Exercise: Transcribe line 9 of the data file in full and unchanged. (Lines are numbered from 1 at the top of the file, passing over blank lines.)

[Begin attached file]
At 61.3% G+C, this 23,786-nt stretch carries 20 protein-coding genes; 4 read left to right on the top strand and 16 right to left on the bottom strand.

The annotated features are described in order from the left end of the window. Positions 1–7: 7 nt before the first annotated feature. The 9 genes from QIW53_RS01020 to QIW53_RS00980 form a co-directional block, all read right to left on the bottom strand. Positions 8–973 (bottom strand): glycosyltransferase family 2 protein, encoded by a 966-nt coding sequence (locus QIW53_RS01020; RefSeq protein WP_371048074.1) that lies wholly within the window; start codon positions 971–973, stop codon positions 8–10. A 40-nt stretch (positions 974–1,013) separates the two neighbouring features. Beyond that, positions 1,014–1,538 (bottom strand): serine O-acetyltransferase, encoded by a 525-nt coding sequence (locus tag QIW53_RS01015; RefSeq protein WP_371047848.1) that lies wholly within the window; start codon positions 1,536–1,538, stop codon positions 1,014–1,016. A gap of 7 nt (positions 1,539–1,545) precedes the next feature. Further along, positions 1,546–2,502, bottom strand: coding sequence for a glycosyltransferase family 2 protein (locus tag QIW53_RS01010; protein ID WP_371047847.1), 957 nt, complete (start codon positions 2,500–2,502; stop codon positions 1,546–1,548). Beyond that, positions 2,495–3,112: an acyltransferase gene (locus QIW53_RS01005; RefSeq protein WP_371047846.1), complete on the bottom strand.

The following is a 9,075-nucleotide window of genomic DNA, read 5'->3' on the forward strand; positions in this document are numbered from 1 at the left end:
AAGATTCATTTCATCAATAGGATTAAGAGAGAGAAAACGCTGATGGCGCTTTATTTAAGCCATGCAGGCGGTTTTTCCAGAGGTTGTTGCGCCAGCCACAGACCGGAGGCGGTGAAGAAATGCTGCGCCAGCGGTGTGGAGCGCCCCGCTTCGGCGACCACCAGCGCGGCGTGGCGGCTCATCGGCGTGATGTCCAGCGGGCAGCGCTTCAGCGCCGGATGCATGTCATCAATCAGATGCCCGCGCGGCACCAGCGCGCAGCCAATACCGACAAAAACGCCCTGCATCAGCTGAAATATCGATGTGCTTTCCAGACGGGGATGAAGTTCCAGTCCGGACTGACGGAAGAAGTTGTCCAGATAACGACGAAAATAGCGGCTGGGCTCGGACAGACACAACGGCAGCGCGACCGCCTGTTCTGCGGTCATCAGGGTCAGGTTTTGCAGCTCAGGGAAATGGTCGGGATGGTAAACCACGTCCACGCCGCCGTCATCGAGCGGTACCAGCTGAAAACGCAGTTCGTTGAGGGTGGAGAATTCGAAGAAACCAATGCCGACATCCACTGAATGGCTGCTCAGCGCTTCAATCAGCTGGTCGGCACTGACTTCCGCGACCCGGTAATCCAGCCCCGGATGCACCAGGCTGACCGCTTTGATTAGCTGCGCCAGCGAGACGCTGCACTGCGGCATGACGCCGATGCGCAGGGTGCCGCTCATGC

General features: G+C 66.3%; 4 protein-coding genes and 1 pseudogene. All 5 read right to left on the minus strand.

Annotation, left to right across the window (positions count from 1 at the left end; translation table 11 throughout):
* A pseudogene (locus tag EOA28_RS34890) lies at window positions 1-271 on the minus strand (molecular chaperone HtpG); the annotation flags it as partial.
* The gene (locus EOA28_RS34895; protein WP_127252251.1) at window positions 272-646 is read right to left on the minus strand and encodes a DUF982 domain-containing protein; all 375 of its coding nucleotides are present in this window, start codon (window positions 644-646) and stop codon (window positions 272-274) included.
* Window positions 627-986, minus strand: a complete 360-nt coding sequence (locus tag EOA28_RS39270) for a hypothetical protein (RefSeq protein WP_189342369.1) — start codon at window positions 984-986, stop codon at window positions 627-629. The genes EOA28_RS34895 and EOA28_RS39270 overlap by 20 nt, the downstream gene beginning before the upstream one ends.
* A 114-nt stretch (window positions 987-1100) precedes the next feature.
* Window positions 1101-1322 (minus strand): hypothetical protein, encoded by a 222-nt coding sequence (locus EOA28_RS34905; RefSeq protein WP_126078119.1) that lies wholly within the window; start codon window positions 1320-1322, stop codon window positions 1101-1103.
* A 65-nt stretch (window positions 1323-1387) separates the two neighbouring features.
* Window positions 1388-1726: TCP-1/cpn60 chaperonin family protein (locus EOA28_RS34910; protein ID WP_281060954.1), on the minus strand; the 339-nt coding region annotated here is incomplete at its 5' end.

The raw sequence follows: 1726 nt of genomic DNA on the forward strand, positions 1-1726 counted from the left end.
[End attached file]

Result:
* Window positions 627-986, minus strand: a complete 360-nt coding sequence (locus tag EOA28_RS39270) for a hypothetical protein (RefSeq protein WP_189342369.1) — start codon at window positions 984-986, stop codon at window positions 627-629. The genes EOA28_RS34895 and EOA28_RS39270 overlap by 20 nt, the downstream gene beginning before the upstream one ends.